Read More Show Less

Product Details

  • ISBN-13: 9780060174156
  • Publisher: HarperCollins Publishers
  • Publication date: 4/1/1997
  • Pages: 178
  • Product dimensions: 6.38 (w) x 9.52 (h) x 0.92 (d)

Meet the Author

Victoria Moran
Victoria Moran

Victoria Moran is an international speaker, a spiritual-life coach, and the author of ten books, including the bestselling Creating a Charmed Life (translated into twenty-seven languages) and her most recent, Younger by the Day. Moran's articles have appeared in Body & Soul, Natural Health, Woman's Day, and Yoga Journal.

Read More Show Less

Read an Excerpt

Chapter One

A Loving Foundation

A house can reveal the extent of your assets, but a home reveals the expanse of your heart. Surely some dwellings are grander than others and some neighborhoods more desirable, but a home is judged by different standards than a house is. A house or apartment gets points for being spacious and well groomed, a home for being relaxed and well loved.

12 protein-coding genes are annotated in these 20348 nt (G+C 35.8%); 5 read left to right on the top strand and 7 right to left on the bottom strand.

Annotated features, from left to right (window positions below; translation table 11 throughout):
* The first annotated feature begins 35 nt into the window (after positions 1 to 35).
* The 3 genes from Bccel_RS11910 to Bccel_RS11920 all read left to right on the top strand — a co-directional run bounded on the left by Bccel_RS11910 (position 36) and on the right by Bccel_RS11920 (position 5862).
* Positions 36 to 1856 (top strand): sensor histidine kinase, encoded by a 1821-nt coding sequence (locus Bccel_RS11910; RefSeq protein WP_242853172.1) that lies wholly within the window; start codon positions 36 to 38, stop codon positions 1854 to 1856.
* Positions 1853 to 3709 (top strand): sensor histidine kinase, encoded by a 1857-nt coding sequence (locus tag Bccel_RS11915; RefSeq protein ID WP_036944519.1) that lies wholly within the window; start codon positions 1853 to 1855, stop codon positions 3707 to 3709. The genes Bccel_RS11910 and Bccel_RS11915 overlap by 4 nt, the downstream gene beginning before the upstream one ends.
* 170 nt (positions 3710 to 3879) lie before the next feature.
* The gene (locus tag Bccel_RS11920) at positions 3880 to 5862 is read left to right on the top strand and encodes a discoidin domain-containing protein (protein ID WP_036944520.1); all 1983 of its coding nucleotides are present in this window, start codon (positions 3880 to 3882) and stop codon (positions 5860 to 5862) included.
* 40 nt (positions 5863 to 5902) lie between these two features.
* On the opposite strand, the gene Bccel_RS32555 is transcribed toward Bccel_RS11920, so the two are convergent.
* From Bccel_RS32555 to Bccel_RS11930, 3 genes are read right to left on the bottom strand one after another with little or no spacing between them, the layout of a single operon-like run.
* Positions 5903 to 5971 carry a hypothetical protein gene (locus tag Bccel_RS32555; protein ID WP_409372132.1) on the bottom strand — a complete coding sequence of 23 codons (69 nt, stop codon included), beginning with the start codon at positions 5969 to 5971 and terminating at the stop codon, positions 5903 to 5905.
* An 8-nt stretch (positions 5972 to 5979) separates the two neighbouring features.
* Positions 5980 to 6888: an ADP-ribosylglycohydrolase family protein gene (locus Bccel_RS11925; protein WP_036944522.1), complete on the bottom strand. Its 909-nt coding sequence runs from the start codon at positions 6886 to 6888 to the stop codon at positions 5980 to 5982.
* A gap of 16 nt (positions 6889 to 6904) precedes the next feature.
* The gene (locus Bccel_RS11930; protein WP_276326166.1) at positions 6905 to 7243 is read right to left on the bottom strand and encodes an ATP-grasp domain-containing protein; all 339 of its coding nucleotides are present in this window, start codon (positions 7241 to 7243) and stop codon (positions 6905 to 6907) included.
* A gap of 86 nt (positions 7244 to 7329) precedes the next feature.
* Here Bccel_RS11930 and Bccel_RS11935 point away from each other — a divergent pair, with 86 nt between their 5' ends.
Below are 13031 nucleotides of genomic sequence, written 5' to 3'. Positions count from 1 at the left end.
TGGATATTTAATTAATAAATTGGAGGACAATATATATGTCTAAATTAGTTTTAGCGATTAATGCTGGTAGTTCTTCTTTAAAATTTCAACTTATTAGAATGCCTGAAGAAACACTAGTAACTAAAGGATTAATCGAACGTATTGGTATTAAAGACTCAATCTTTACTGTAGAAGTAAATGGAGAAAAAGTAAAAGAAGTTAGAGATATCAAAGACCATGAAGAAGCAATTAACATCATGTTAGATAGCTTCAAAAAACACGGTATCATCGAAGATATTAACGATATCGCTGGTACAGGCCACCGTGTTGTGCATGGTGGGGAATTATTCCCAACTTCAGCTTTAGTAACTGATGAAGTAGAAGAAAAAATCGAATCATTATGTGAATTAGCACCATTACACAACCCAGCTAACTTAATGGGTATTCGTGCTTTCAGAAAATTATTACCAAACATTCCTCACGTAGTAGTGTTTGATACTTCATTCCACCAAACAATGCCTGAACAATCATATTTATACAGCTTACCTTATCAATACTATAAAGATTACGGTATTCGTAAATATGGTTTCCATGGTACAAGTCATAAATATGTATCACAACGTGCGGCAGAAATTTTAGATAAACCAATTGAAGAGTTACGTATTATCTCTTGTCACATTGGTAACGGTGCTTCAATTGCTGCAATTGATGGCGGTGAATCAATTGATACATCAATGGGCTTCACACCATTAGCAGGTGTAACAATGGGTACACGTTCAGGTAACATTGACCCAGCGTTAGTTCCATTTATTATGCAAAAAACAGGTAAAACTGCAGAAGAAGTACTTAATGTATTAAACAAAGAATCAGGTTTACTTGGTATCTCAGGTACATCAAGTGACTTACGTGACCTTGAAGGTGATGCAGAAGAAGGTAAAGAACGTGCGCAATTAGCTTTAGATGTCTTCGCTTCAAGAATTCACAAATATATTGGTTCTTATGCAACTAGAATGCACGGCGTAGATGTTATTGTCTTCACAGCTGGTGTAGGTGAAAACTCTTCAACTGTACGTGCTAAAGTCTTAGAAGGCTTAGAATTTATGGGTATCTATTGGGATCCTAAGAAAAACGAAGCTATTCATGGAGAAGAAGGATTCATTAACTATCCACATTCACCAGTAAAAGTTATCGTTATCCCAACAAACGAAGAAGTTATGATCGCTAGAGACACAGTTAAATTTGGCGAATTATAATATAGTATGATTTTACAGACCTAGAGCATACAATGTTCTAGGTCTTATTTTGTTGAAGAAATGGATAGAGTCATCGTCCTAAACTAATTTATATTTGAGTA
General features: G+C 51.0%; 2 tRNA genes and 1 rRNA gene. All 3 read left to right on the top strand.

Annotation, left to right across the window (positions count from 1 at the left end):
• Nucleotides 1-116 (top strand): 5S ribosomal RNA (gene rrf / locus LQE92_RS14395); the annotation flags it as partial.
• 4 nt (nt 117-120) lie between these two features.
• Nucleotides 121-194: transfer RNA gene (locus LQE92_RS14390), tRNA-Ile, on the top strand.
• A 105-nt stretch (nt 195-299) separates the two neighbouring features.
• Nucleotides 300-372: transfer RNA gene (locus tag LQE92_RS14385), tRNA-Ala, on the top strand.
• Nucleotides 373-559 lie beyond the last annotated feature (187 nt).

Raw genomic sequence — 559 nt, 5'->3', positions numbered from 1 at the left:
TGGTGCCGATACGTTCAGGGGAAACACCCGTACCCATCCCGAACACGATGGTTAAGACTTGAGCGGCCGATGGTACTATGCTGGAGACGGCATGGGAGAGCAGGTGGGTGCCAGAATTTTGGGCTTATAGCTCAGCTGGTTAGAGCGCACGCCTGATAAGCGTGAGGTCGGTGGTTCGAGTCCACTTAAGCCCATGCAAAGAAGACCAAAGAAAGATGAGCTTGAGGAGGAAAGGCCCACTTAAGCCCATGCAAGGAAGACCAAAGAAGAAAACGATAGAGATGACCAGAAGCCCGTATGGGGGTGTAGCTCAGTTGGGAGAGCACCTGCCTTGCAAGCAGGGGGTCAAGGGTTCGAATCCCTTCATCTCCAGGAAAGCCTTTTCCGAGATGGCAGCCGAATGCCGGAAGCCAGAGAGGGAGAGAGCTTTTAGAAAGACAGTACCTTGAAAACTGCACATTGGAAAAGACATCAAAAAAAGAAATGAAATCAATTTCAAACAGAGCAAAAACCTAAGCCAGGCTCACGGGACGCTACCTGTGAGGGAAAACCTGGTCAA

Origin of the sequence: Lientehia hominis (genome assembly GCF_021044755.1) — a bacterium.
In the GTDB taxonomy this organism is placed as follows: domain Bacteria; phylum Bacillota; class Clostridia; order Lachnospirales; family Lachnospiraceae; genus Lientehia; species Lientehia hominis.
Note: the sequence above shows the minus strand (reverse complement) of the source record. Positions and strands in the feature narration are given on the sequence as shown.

Under ideal circumstances, everybody would have a home like this. We would all realize that as unique representations of life itself, we have no choice but to express this identity in creative work, exuberant play, satisfying relationships, and inviting homes. But because most of us are not convinced that we are quite this splendid, we look around to see how other people construct their homes and their lives-assuming that they know what they're doing, even if we don't. It's like a schoolchild copying from someone else's test paper: She sacrifices her integrity and may get the wrong answer anyhow.